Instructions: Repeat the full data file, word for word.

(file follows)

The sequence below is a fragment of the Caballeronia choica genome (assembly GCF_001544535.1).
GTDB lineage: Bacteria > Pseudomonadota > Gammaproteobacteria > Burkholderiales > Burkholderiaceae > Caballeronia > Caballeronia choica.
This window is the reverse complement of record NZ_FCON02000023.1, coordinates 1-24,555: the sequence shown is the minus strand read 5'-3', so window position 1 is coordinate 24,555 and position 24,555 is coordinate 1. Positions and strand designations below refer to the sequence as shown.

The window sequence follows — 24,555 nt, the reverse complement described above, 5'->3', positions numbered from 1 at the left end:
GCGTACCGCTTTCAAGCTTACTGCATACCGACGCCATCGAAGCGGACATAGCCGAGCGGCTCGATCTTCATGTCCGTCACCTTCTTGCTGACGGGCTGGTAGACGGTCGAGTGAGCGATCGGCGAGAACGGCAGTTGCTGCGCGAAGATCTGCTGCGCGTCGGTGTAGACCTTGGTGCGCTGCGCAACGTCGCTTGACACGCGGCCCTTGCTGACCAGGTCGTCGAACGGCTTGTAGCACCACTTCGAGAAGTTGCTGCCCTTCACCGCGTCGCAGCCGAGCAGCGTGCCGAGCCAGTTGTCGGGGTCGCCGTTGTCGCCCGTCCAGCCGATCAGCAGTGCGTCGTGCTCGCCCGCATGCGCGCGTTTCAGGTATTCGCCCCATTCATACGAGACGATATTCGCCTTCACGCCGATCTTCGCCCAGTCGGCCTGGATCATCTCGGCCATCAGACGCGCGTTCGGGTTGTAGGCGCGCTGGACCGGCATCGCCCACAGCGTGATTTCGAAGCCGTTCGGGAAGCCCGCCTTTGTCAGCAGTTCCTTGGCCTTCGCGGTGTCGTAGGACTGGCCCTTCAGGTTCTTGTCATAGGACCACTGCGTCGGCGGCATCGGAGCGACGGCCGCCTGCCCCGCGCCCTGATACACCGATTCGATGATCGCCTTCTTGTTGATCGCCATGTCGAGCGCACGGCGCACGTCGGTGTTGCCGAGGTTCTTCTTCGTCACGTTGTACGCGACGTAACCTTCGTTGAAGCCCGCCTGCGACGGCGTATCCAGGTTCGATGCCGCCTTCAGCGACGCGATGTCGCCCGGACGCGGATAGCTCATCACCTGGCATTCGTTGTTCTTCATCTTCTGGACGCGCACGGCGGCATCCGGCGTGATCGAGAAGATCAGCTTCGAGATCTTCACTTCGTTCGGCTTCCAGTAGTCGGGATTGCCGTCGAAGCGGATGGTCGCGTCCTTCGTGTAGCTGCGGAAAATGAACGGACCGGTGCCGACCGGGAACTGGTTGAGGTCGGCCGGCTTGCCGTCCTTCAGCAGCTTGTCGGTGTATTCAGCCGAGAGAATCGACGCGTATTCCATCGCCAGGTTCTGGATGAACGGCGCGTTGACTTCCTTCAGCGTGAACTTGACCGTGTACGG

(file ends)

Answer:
The sequence below is a fragment of the Caballeronia choica genome (assembly GCF_001544535.1).
GTDB lineage: Bacteria > Pseudomonadota > Gammaproteobacteria > Burkholderiales > Burkholderiaceae > Caballeronia > Caballeronia choica.
This window is the reverse complement of record NZ_FCON02000023.1, coordinates 1-24,555: the sequence shown is the minus strand read 5'-3', so window position 1 is coordinate 24,555 and position 24,555 is coordinate 1. Positions and strand designations below refer to the sequence as shown.

The window sequence follows — 24,555 nt, the reverse complement described above, 5'->3', positions numbered from 1 at the left end:
GCGTACCGCTTTCAAGCTTACTGCATACCGACGCCATCGAAGCGGACATAGCCGAGCGGCTCGATCTTCATGTCCGTCACCTTCTTGCTGACGGGCTGGTAGACGGTCGAGTGAGCGATCGGCGAGAACGGCAGTTGCTGCGCGAAGATCTGCTGCGCGTCGGTGTAGACCTTGGTGCGCTGCGCAACGTCGCTTGACACGCGGCCCTTGCTGACCAGGTCGTCGAACGGCTTGTAGCACCACTTCGAGAAGTTGCTGCCCTTCACCGCGTCGCAGCCGAGCAGCGTGCCGAGCCAGTTGTCGGGGTCGCCGTTGTCGCCCGTCCAGCCGATCAGCAGTGCGTCGTGCTCGCCCGCATGCGCGCGTTTCAGGTATTCGCCCCATTCATACGAGACGATATTCGCCTTCACGCCGATCTTCGCCCAGTCGGCCTGGATCATCTCGGCCATCAGACGCGCGTTCGGGTTGTAGGCGCGCTGGACCGGCATCGCCCACAGCGTGATTTCGAAGCCGTTCGGGAAGCCCGCCTTTGTCAGCAGTTCCTTGGCCTTCGCGGTGTCGTAGGACTGGCCCTTCAGGTTCTTGTCATAGGACCACTGCGTCGGCGGCATCGGAGCGACGGCCGCCTGCCCCGCGCCCTGATACACCGATTCGATGATCGCCTTCTTGTTGATCGCCATGTCGAGCGCACGGCGCACGTCGGTGTTGCCGAGGTTCTTCTTCGTCACGTTGTACGCGACGTAACCTTCGTTGAAGCCCGCCTGCGACGGCGTATCCAGGTTCGATGCCGCCTTCAGCGACGCGATGTCGCCCGGACGCGGATAGCTCATCACCTGGCATTCGTTGTTCTTCATCTTCTGGACGCGCACGGCGGCATCCGGCGTGATCGAGAAGATCAGCTTCGAGATCTTCACTTCGTTCGGCTTCCAGTAGTCGGGATTGCCGTCGAAGCGGATGGTCGCGTCCTTCGTGTAGCTGCGGAAAATGAACGGACCGGTGCCGACCGGGAACTGGTTGAGGTCGGCCGGCTTGCCGTCCTTCAGCAGCTTGTCGGTGTATTCAGCCGAGAGAATCGACGCGTATTCCATCGCCAGGTTCTGGATGAACGGCGCGTTGACTTCCTTCAGCGTGAACTTGACCGTGTACGG